TD silent on ‘pernicious’ plight of Christians in Iran

TD silent on ‘pernicious’ plight of Christians in Iran Niall Collins TD

A Fianna Fáil TD has refused to answer questions on whether or not he raised the issue of Christian persecution in Iran when he met the country’s ambassador last week.

Niall Collins, who is the party’s frontbench spokesperson for Foreign Affairs and Trade, met with Masoud Eslami in Dublin for what he described as discussing issues of “mutual interest”.

However, when asked by The Irish Catholic if he raised the ongoing plight of persecuted Christians in the Islamic Republic Mr Collins pointedly refused to answer.

According to a series of reports on global religious freedom, Iran is ranked as one of the most ‘severe’ countries for religious persecution, where members of the 800,000 Christian community are routinely interred and tortured.


Mr Collins initially responded to questions from this newspaper by condemning attacks on Christians in general throughout the world and pointing to examples of when he raised the matter in the Dáil.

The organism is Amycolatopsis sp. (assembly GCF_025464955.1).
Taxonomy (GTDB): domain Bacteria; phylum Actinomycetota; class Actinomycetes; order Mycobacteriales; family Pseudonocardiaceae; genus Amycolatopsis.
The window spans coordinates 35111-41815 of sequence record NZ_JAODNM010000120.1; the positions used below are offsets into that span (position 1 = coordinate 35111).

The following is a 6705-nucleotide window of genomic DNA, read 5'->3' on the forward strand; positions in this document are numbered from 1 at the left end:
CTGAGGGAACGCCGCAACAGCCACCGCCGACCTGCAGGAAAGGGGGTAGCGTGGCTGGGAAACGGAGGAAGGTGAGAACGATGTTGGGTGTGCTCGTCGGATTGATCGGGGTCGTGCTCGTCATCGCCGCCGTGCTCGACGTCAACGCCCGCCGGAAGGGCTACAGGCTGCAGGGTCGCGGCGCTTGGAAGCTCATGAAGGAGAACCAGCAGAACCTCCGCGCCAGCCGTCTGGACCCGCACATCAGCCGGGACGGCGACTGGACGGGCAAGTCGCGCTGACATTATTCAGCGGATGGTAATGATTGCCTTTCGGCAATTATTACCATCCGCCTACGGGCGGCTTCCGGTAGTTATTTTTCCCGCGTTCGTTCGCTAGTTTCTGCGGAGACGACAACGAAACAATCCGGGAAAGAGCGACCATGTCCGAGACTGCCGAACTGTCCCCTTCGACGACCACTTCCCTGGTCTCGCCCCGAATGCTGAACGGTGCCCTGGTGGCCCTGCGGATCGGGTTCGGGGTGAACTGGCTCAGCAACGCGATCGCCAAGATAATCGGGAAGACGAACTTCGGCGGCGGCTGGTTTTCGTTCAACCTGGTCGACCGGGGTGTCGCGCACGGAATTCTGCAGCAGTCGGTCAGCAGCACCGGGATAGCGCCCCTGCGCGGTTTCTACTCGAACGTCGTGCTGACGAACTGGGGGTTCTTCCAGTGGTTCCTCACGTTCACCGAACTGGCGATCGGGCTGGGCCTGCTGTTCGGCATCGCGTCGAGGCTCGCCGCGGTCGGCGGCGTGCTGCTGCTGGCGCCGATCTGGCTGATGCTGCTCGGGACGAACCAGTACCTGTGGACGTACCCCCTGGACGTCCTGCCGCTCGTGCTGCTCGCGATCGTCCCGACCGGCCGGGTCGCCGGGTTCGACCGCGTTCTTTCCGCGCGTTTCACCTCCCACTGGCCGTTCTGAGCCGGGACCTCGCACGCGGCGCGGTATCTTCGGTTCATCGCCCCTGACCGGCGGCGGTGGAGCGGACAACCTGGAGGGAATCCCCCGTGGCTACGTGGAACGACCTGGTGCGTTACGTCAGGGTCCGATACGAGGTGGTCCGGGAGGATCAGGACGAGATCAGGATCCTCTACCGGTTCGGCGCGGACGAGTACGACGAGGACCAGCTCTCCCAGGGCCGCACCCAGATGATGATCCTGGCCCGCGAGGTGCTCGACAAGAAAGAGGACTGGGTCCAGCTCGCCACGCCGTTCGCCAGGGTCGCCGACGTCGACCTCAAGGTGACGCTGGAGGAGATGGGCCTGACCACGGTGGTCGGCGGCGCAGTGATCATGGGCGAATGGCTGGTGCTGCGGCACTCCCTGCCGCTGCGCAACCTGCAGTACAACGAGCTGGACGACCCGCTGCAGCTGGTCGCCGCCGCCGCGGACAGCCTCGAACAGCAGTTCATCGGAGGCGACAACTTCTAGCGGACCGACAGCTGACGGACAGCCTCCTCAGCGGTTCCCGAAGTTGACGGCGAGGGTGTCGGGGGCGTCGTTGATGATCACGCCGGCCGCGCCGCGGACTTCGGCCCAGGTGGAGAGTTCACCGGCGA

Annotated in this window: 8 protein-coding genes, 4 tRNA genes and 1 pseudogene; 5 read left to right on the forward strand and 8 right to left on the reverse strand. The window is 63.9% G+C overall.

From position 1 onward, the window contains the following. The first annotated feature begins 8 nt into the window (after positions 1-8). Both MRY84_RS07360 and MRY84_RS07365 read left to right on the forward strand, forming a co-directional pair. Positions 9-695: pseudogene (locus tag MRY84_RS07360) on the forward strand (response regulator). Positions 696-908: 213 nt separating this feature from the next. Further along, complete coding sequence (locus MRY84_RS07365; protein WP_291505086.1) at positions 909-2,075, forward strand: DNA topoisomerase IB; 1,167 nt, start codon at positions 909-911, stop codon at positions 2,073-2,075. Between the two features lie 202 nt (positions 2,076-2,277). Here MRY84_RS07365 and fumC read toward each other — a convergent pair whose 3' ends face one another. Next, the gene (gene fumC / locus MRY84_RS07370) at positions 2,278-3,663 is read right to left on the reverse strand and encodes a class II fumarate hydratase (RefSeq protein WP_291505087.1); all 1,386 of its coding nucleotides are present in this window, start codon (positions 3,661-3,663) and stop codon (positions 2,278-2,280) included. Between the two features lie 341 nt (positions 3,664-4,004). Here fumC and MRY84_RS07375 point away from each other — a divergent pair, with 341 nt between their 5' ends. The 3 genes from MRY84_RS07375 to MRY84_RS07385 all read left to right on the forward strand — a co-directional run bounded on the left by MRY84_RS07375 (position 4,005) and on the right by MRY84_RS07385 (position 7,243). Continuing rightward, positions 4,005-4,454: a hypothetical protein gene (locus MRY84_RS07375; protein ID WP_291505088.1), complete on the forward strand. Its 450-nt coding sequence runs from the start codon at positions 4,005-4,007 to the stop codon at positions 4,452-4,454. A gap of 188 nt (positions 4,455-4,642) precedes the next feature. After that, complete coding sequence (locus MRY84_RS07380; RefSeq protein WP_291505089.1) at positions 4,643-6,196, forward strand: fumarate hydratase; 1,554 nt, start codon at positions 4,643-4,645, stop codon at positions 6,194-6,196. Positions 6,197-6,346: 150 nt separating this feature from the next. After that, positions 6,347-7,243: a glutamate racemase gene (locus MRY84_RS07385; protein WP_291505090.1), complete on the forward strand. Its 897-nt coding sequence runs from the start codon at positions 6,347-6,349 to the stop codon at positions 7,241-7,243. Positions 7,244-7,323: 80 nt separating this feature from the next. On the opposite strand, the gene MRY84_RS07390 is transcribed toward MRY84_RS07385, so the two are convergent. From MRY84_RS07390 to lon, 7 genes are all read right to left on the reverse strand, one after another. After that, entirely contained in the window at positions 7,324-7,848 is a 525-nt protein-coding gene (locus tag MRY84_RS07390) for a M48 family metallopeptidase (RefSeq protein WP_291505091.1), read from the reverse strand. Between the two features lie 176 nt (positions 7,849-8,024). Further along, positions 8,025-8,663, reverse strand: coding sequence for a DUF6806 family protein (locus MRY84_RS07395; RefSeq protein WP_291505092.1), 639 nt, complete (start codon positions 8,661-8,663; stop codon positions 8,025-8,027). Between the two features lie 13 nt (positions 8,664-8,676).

However, when pressed if he raised this matter specifically with the Iranian ambassador, the TD responded that it was a “private meeting”, and that he did not want to discuss this any further.

Commenting on the volatile attitude towards Christians in Iran, National Director at Aid to The Church in Need Michael Kinsella said that religious freedom is undermined in the country which has led to vicious persecution and discrimination.

“Iran consistently ranks up there with the most pernicious and the most violent and repressive laws against Christianity and against there being any semblance of a Christian culture,” he said, adding that many Christians are forced to worship and practise their faith underground.


Mr Kinsella also said that Irish politicians are “worryingly silent” on the issue of religious persecution and that Ireland should be “standing up” as a country to defend the rights of Christians.

“Even though Christians make up the vast majority, upwards of 90% of all persecution worldwide takes place against Christians, and it is rarely if ever raised at an international level, let alone a national level,” he said.